If the logic police tend to kick down your doors of perception anytime the party in your head gets too weird, you’ll probably find yourself picking apart the plot of Nora Prentiss starting around the halfway mark.

But if you can relax, sit bank, and enjoy the ride, Nora Prentiss is an absorbing film about a man who loses everything for the love of a woman, eventually devolving into a paranoid, hard-drinking wreck who never leaves his hotel room for fear he will be recognized.

Kent Smith is very good as Talbot, but the film works as well as it does because of Ann Sheridan’s performance as Nora. Unlike noirs in which a wicked femme fatale with no discernible inner life seduces and ensnares a sad sack Everyman, Sheridan’s Nora is a three-dimensional character. She’s beautiful, intelligent, and sensible enough to pull away from Talbot when things start to go south. This has the effect of making Talbot’s obsession sadder and more believable than it would be if she were just a harpy with a beautiful face.

The Man I Love (Jan. 11, 1947)

The Man I Love
The Man I Love (1947)
Directed by Raoul Walsh
Warner Bros.

Loving the popular music of the ’30s and ’40s isn’t a prerequisite for enjoying Raoul Walsh’s The Man I Love, but it sure helps.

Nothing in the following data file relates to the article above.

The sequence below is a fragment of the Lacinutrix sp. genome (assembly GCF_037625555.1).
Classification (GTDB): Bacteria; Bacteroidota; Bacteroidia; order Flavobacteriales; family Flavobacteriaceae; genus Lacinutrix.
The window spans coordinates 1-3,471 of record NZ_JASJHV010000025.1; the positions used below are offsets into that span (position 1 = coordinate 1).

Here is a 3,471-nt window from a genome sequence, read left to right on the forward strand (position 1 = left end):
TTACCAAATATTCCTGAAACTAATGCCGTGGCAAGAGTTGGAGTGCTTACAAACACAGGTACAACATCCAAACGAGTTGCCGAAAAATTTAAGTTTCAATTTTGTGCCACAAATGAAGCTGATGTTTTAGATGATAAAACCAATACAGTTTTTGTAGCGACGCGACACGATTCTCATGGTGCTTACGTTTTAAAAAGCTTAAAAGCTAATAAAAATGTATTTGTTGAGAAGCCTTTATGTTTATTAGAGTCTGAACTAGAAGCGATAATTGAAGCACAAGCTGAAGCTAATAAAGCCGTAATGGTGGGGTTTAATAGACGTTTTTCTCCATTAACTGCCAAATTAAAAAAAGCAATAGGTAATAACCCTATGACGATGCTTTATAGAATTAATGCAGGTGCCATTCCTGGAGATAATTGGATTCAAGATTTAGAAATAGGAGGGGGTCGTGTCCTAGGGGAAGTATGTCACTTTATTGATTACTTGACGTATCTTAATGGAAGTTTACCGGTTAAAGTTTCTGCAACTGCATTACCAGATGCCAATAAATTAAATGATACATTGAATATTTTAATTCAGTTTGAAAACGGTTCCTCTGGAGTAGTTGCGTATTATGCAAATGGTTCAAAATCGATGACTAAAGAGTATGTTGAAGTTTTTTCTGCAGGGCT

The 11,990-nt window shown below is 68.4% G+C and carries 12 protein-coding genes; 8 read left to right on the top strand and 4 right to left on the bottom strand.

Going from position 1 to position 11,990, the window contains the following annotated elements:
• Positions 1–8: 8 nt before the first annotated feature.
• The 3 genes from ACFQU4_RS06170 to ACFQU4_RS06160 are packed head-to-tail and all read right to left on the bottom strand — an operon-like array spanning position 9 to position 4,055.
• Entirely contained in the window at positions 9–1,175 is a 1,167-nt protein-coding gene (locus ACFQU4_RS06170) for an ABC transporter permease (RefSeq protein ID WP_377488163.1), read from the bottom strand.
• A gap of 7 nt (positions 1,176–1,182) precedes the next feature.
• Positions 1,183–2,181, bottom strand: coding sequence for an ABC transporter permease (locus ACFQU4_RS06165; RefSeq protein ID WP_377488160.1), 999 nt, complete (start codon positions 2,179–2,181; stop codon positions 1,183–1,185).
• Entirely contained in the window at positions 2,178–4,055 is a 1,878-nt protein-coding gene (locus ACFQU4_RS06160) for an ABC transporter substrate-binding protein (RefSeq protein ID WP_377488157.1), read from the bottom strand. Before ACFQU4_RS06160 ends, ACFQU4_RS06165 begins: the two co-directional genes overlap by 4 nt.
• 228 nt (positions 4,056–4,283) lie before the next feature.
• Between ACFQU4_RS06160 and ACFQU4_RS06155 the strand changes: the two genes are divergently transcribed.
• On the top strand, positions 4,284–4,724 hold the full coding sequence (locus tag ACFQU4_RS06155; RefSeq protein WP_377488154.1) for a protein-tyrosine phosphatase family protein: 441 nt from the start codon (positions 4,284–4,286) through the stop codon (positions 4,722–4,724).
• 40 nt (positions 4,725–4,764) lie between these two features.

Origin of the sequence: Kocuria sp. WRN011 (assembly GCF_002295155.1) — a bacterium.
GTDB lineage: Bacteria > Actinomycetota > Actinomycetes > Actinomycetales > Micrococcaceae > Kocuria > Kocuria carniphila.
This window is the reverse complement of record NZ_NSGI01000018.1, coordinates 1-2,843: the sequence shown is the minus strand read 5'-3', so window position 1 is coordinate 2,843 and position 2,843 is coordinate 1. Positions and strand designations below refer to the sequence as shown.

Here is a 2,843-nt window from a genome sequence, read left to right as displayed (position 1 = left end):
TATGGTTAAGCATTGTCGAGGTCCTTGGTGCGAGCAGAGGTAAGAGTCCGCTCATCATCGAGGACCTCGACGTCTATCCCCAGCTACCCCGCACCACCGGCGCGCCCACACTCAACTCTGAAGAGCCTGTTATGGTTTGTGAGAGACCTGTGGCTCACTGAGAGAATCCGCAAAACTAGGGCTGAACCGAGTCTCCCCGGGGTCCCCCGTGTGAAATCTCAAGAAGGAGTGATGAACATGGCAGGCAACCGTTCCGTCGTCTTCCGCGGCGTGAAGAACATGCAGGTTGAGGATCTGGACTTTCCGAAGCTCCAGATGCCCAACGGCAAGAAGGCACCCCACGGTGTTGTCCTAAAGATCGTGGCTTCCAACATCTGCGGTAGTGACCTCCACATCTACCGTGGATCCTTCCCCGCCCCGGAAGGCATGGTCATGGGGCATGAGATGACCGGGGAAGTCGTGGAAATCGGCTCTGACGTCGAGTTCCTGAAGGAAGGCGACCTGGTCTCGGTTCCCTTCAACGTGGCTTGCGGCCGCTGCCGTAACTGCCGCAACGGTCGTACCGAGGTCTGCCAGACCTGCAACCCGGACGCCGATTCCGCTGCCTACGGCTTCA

If you don’t like old pop standards (I do, and found myself humming “The Man I Love” constantly for about a day after I watched this movie), then you’d better like “women’s pictures,” because that’s what this is. (I’ve seen The Man I Love called a film noir, but it’s not. Half the movie takes place in nightclubs, and there’s a hint of criminal malice every now and then, but that alone does not a noir make.)

The most prominent tune is the one that gives the film its title, George and Ira Gershwin’s sublime “The Man I Love” — both as a smoky nightclub number and as a constant refrain in Max Steiner’s lissome score — but there are plenty of other great songs, like Jerome Kern and Oscar Hammerstein’s “Why Was I Born?” and James P. Johnson and Henry Creamer’s “If I Could Be With You.” There are also tunes just tinkled out on the piano, like George Gershwin’s “Liza (All the Clouds’ll Roll Away)” and Johnny Green’s “Body and Soul,” suffusing the film with a nostalgic languor that’s a nice counterpoint to all the melodrama.